NLRB Proposes “Quickie” Elections to Benefit Unions
The National Labor Relations Board (the “Board”) recently proposed a rule which would shorten election times, giving employers less time to talk to their employees about the pros and cons of unionization. These proposed “quickie” elections would greatly benefit unions, who already won 67.6% of elections in 2010. Winning two out of every three elections hardly demonstrates a need to revamp existing elections rules to favor unions. However, the Democratic Members of the Board seem to disagree.
The Specifics of the Proposed Rules
The Board proposes the new elections would happen within 10 to 21 days of a party filing an election petition. The new rules would limit the amount of litigation which could take place before the election. Any pre-election hearing would happen seven days after the filing of a petition. (The current schedule is at least 10 days.) At that time, the employer would be required to file a Statement of Position which would outline all their legal objections to the election. If the employer did not include an objection, it would be forever waived. This puts the employer in a difficult position, as it would be very difficult for an employer to effectively evaluate its legal position and all legal issues in only seven days.
In addition, the new rules would make communication between unions and employees easier. Employers would be required to provide the union with a list of all eligible voters within two days of the election date being scheduled. Currently, the employer has 7 days to produce this list. This list will now have to include the employee’s phone numbers and e-mail addresses. This allows both the union and the Board to contact employees more easily. The Board also wants to allow for more electronic filing of documentation, including allowing employees to electronically sign union authorization cards. This seems like an end run around the Democrat’s failed attempt to pass the Employee Free Choice Act.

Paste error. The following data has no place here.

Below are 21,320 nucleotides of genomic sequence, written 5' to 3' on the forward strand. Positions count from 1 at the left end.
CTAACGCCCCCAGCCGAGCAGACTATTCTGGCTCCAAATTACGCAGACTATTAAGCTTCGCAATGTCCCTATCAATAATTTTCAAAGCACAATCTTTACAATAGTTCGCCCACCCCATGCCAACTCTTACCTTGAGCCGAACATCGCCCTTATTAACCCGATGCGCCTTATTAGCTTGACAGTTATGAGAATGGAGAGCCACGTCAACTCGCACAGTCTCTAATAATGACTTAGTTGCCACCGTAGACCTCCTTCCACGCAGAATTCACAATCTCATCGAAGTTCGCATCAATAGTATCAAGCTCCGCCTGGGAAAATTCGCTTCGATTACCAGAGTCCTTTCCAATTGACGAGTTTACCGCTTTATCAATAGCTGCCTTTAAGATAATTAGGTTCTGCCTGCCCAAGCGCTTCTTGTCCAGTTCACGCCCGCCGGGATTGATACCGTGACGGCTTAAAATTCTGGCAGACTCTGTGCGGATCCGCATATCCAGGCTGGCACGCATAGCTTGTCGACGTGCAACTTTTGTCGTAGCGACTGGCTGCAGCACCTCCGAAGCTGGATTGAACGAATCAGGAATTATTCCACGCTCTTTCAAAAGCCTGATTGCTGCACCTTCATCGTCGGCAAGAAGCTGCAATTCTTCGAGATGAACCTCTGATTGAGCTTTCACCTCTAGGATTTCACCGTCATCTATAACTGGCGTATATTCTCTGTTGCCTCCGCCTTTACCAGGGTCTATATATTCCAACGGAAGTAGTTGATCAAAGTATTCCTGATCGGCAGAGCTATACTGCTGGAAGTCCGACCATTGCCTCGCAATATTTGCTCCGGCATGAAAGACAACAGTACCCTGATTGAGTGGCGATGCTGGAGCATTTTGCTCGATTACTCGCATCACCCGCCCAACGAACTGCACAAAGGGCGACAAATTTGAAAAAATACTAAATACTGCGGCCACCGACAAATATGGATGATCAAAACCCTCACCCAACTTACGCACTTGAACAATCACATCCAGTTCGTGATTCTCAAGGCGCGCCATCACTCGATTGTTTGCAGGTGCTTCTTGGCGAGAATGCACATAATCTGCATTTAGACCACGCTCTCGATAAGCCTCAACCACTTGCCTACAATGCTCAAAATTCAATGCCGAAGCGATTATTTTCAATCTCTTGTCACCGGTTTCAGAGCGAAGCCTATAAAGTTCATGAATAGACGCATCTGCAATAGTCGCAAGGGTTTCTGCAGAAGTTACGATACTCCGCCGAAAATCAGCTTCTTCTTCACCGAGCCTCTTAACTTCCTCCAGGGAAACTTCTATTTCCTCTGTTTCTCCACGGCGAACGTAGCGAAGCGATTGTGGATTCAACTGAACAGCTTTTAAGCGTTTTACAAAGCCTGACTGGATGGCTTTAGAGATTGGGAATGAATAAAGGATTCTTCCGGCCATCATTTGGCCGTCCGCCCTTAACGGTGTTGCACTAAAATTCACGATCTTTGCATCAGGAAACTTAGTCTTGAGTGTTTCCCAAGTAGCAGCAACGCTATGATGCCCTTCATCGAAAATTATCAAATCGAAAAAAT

The NLRB’s Reasoning
According to the Board, the new rules would streamline the election process and limit litigation before the election takes place. The Board claims the current system results in lengthy election processes and prolongs conflict in the workplace. Currently, the average union election happens within 31 days from the request for an election. In fact, 95% of elections take place within eight weeks. This is hardly the drawn-out process the Board makes it out to be.
Unions claim these new rules are necessary to balance the unequal footing employers currently have in the time leading up to an election. However, the union’s 67.6% win rate does not show a bias in favor of employers. While the new rules would eliminate most pre-election litigation, it may just delay the litigation until after the election, making the overall timeline just as long if not longer.
These proposed rules are obviously designed to benefit unions. Unions always strive to begin unionizing employees long before the employer has any idea what is happening. Often, when an employer receives a request for an election, that is the first time it is hearing that its employees are attempting to unionize. The ensuing time period between the petition and the election may be the only time employers get to discuss the pros and cons of unionization with their employees. In addition, during that time, employers need to hire counsel and assess their legal positions. If this time period is shortened, it decreases the time employers have to fight back and the time the employees need to hear the other side of the unionization story.
How Will This Affect the Employer?
If this rule is passed, employers will need to increase their efforts to educate their employees on the benefits of remaining union-free – something employers should already be doing but which is often missed during hard economic times. Employers will also need to spend more time training their supervisors on what they legally can and cannot say about unions. Even if the rule is not passed, we recommend managers have conversations about the benefits of remaining union-free with their employees on at least a monthly basis. This way, when a union does approach the employees, they already formed an opinion.
Brody and Associates regularly advises its clients on union-related matters and provides union-free training. If we can be of assistance in this area, please contact us at firstname.lastname@example.org or 203.965.0560.